Catholic Religious Australia applauds students standing up for the planet
On September 20 2019, members of Catholic religious institutes have indicated that they will be joining school students and other young people, their families and concerned members of communities who have chosen to be in support of youth-led climate rallies on the streets of metropolitan and regional cities around Australia.
These rallies will be echoing those around the world, to demand action to prevent further global warming and climate change.
By joining the rallies, Catholic religious express their alarm for the damage being caused to our earth as well as their hope for a more sustainable, peaceful, and healthy planet. Catholic religious encourage all forms of education on how people are impacting the planet; the rallies serve to educate and raise awareness to support government and members of the community to take action to bring about a change in the way we care for the earth.
“We need to heed the pleas of Pacific Island leaders at their recent Forum and acknowledge the catastrophes facing these countries, which leaves them with great fear for their futures,” said Br Peter Carroll FMS, President of CRA, referring to the Pacific Islands Forum Leaders Meeting in August 2019.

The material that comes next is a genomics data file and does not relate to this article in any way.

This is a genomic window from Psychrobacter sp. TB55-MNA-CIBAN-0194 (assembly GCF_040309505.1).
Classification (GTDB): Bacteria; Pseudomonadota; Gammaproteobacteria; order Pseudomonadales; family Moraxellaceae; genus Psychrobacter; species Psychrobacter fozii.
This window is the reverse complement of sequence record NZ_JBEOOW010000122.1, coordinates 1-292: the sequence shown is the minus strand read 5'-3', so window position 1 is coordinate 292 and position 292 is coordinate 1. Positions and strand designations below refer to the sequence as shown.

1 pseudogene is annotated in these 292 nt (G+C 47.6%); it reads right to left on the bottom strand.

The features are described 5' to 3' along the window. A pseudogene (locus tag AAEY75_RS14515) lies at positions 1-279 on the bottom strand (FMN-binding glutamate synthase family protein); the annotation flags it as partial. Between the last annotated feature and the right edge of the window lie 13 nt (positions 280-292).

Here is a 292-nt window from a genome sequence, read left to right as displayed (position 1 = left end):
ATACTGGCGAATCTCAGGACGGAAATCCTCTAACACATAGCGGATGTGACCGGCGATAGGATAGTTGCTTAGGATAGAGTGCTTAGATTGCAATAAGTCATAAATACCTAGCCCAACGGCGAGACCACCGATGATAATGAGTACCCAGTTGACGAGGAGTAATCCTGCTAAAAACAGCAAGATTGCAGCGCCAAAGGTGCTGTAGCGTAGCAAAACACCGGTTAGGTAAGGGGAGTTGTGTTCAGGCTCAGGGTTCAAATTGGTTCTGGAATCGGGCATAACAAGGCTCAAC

The crises are not limited to the Pacific Islands. Here in Australia, unprecedented experiences of bushfires, drought, floods, and the disintegration of the Murray Darling river system confront us with impending and dangerous realities. The devastation of the environment reminds us that we cannot misuse and manipulate the balance in nature without serious consequences.
The urgency of the climate crisis and the ongoing decisions of many governments across the world to give priority to climate change policy is further evidenced by the United Nation’s Climate Action Summit (World Health Organisation), which will be held three days after the rallies.
“Climate change is a defining issue of our time and requires, unified global action,” said Br Peter; “and students are meeting the environmental threats in the most effective way they believe is possible – by taking action when they perceive that governments are failing to do so.”
“We applaud the youth demonstrating for climate justice and believe that by working together, as Pope Francis tells us in Laudato si, that ‘humanity still has the ability to work together in building our common home’ and that we may prevent further damage to the planet,” said Br Peter.